10/10/2013 13:09 BST | Updated 23/01/2014 18:58 GMT

Plumbing Conundrums and Rhododendrons


Stumbling out of the bus and onto the Norwich UEA campus, I realise its very familiar territory. Here's a venue I've played many times, in various guises. I remember playing bass with Mariachi El Bronx here a few years back, touring with Gogol Bordello. Eugene, Gogol's indomitable singer, was a constant source of entertainment for me- mostly at his frustration with the British tour circuit's hygiene facilities. To be fair, the showers in most UK backstages have more than a whiff of the 'under-funded school locker rooms' about them. But what the hey, first world problems right? Well this still got Eugene grumbling most days, moustache drooping (favourite Eugene quote: "a man without a moustache is like a woman with one") as he wrestled with each new set of arcane British plumbing conundrums. On the morning we descended onto Norwich UEA -May 2010, if memory serves- I found Eugene stripped to the waist in the support band dressing room, yelling at the sink. Why, he wanted to know, were there always two faucets, one hot and one cold? This, he protested, meant he had to cup his hands, then perform a little dance between each tap, scalding himself in an attempt to acquire the desired temperature for his ablutions. Why, he demanded, had British interior design not caught up with the rest of the world, which favours the far superior two tap, one-faucet system? With the straightest face I could muster, I admitted the design fault had hitherto escaped my attention, but that he had a valid point. In the meantime, why not just fill the sink?

I loved wandering around Norwich today. The venue is actually quite a ways out, and other times I've played the UEA I've not managed to explore much. Thanks to the bikes this time it was different.

We had food in a cafe called The Bike Shop, where I overheard a woman mention her surprise at the unseasonal blooming of Rhododendrons in Norwich. Global warming? We then pottered around Elm Hill, enraptured with the place. I can see why many who study here never leave. We walked about The Lanes and browsed the shops in St Benedict's and Magdalen Street. I have to say though- how many churches does one town need exactly?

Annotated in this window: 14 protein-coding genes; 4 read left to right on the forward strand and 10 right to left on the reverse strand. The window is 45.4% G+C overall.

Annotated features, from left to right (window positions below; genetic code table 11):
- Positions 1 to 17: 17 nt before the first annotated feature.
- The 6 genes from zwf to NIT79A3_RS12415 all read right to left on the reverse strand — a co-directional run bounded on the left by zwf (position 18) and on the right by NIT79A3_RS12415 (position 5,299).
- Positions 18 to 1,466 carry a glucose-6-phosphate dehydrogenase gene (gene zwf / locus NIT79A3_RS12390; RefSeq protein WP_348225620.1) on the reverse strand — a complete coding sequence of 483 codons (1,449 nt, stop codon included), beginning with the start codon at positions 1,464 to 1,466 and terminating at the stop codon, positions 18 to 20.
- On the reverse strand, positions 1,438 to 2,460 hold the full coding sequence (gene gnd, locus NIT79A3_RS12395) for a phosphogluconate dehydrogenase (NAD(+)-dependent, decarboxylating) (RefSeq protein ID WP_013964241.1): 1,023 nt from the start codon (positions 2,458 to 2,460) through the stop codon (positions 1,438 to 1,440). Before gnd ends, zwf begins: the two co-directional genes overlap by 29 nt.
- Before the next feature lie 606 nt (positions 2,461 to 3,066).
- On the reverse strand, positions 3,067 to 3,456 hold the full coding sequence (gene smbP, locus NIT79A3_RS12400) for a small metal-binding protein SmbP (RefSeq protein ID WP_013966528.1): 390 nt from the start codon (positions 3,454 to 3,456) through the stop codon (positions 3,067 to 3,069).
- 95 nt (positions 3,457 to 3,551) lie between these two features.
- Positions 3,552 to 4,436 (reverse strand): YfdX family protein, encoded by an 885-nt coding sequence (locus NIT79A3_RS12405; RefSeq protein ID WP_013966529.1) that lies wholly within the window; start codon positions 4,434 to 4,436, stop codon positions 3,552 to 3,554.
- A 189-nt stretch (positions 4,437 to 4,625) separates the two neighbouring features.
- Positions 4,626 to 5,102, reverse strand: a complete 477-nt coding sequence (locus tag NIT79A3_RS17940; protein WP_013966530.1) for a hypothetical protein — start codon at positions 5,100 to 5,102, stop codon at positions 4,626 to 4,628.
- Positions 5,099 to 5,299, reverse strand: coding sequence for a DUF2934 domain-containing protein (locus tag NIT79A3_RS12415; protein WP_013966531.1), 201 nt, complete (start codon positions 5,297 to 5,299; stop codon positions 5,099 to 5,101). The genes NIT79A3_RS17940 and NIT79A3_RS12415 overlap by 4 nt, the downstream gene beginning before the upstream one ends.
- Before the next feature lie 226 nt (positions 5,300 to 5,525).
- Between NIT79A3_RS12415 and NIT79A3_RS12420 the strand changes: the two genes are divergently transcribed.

The show tonight was ace. A game of two halves; the main set was solid, but we really came to life during the encore. After a good run of consecutive shows, we can now follow Peter's wilder 'band direction' with ease. Tonight for example, after a protracted Sequel To The Prequel involving introductions and solos, Pete unexpectedly dove into Twist And Shout, with the rest of us clambering to grab the sudden key and tempo change. After a split second of chaos we clicked in - wicked. Just as suddenly he gesticulated for us to stop abruptly, then the cue: "cuz it's the...(bang, band back in)...sequel to the prequel tonight...". It's the kind of end-of-show medley that could have been rehearsed, but wasn't. It's seat of the pants stuff, but for a musician it's exciting to be thrown shit like that. A few years ago, between original guitarist Patrick leaving and Mik joining, there was a six month phase when we were a three piece. All the shows during this period were similar to tonight's encore, but with just bass and drums framing what Peter was doing with his guitar and voice: ebbing and flowing between songs. The gigs during this short chapter were always very unique. It seems now we have a line up capable doing the same, but on a slightly bigger scale.

We're off to Paris tomorrow for some promo and a show at The Zenith. I'm DJ'ing in Gothenburg after that, then we pick back up in Sheffield on 10 October. Hold on tight boys, its gonna be fine, it's the sequel to the prequel, alright.